In the third and final live webinar in the series "Stop Thinking Channels, Start Thinking Journeys" from gateB and Thunderhead, we immersed ourselves in the banking and finance industry. Our guest Béatrice Sidler, Head of Multichannel Management at Zurich Cantonal Bank (ZCB), shared valuable experiences and strategies in dealing with digitalization in multichannel management. The focus of this session was less on the technology itself and more on the organization, processes, customers, and employees.

Here are the key takeaways from the webinar. Learn more about the changing customer relationship in banking as a result of digitalization — and which strategies organizations can use to keep banking relevant for their customers.

Multichannel management in the financial sector

Sidler opened her presentation with a short description of Zurich Cantonal Bank as an organization and their multichannel management tasks. At the heart of their multichannel management success lies a focus on the customer and their journey across all touchpoints. ZCB divides their efforts between served channels and self-service — more precisely, between human-human channels such as their telephone lines, (video) chat, and the physical bank counter and human-machine channels such as ATMs, e-banking, or chatbots.

Ideally, multichannel management ensures consistent customer experiences across all integrated channels. However, according to Sidler, this is precisely where the challenge lies: to guarantee the customer consistent experiences, security, and access across all channels at all times. "It always comes down to how you do it and if you do it well — and that's what ultimately makes the difference," she said. According to Sidler, the financial industry is "far from being at the end of the road, especially when it comes to channel convergence and data support — and there is still a lot of potential there."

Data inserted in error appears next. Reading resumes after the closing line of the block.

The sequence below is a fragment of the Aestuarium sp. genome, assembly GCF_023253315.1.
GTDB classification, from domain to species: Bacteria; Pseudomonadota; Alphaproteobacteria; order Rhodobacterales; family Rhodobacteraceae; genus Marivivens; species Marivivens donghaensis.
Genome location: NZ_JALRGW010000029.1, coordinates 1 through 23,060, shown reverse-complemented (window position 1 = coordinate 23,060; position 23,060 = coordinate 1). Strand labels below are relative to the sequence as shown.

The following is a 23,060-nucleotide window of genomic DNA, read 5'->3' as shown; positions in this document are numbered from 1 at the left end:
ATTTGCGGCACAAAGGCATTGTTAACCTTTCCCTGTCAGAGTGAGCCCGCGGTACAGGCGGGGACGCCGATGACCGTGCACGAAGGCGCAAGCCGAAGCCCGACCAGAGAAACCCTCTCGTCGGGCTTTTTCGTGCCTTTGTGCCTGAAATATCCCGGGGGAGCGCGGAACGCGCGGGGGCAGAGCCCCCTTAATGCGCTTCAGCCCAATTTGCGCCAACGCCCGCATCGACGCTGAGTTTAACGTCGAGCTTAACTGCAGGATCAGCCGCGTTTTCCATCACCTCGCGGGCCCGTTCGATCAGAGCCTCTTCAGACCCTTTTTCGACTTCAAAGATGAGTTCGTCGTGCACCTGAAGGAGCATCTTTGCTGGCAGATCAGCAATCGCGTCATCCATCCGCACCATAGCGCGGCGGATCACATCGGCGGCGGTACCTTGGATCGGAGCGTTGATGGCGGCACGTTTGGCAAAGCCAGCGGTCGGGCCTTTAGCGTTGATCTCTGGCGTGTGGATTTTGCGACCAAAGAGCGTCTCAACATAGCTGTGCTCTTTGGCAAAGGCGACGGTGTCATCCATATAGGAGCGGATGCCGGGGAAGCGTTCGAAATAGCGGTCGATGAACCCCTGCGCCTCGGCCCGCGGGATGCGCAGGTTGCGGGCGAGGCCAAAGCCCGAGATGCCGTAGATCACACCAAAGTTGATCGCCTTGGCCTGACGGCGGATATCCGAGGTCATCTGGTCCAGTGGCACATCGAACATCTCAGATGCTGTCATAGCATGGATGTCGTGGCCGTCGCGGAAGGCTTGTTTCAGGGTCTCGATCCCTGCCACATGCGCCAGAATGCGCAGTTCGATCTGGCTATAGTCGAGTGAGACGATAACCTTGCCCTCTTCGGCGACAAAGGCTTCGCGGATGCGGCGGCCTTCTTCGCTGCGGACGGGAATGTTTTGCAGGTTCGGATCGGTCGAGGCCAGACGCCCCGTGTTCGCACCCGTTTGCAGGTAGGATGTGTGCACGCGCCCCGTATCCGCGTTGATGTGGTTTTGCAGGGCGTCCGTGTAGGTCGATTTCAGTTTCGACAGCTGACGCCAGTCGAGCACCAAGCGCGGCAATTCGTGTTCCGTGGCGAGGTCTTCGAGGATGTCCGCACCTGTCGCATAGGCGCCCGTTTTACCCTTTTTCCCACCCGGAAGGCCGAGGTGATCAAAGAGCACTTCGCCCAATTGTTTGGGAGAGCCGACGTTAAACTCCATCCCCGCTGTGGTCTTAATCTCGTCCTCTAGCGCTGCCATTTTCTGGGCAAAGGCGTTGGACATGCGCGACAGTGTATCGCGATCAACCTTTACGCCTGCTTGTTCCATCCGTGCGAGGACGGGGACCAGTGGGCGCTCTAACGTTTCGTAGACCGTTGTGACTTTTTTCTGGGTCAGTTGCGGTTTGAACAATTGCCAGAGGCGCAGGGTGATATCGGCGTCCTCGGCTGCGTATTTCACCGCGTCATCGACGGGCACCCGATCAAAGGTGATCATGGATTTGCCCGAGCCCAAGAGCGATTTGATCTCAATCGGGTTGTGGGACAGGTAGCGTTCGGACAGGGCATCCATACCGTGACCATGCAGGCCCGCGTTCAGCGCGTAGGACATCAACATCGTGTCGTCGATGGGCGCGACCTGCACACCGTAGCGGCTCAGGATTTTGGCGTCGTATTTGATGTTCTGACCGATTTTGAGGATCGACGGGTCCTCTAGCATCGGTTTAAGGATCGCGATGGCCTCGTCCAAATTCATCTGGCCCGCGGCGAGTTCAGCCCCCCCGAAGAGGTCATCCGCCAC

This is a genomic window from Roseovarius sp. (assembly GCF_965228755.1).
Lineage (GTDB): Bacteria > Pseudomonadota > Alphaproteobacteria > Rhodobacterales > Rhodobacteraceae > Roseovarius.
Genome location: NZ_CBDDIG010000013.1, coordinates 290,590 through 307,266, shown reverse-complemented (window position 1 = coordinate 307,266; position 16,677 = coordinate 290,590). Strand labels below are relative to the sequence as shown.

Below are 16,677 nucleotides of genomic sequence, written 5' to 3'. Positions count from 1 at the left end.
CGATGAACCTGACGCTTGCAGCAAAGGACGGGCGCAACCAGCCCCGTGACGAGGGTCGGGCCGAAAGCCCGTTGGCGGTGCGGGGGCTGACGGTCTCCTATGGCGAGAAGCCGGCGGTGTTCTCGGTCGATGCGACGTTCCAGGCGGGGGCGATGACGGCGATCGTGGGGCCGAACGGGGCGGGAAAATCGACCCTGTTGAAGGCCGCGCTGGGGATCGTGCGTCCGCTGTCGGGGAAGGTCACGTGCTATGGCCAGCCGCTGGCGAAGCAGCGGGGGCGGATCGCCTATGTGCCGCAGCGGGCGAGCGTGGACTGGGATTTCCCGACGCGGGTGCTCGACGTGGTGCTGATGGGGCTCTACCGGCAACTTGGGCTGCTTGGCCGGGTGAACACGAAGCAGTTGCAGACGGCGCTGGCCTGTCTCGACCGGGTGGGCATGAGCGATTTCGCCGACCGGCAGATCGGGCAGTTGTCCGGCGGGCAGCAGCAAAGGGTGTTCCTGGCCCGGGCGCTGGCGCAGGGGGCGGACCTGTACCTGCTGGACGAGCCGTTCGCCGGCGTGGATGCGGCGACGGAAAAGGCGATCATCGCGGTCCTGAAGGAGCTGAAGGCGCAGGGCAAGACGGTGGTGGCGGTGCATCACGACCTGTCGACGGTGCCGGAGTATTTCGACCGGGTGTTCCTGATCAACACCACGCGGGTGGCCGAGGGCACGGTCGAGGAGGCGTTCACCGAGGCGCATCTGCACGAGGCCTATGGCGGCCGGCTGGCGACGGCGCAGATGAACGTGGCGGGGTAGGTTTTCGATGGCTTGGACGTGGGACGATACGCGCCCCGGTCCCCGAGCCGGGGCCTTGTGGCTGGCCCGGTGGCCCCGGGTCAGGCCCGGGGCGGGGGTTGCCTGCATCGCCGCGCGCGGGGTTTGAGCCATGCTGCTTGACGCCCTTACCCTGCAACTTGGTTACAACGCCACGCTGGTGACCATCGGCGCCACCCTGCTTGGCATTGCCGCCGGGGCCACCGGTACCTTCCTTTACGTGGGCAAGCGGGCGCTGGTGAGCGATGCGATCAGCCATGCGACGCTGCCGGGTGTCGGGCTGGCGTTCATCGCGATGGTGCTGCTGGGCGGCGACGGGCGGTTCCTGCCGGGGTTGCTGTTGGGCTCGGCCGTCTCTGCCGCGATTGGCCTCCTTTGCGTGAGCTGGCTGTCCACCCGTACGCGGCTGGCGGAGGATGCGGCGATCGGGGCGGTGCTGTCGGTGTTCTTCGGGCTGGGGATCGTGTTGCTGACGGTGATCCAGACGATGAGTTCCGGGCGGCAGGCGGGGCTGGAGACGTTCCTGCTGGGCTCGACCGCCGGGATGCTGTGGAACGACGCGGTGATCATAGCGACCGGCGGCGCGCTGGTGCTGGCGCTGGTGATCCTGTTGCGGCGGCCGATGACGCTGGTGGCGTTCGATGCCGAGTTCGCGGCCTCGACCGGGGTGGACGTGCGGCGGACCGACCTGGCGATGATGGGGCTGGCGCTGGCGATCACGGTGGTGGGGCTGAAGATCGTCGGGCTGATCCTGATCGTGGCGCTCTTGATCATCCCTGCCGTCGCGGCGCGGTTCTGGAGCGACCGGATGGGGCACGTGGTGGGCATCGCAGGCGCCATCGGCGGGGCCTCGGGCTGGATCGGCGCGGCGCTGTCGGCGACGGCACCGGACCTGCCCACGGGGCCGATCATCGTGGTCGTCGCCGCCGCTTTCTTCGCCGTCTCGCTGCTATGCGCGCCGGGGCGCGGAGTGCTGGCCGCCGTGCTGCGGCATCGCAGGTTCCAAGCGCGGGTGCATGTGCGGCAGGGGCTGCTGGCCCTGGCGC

Different customer journeys, different approaches

Customer channel usage has changed dramatically in recent years. "It's just not as easy to 'channel' as customers move. Rather, the customer should be able to decide when, how, and where to contact us. Although we use AI and data to see how customers behave in the channels, what they prefer, and where we might have interruptions, the whole thing is still much more complex than before," Sidler says. This change is also reflected in the rapid increase in online traffic over the past few years.

In retrospect, major changes 15 years ago were barely noticed when they actually happened. Sidler cites the first cell phones with high-resolution cameras and the founding of Facebook as examples. Looking to the future, trends such as intelligent systems and assistants, individualization, and seamless commerce are moving into focus, trends that will play a major role in addressing customers. Trends like these should be not just considered but acted on today.

One thing is certain: digitalization is changing our world and companies must change with it in order to keep pace. "If we can manage to be highly relevant for our customers at all times in their everyday life, then banking will also remain relevant," Sidler emphasized. "Banking would then be indispensable and we would not lose the customer experience."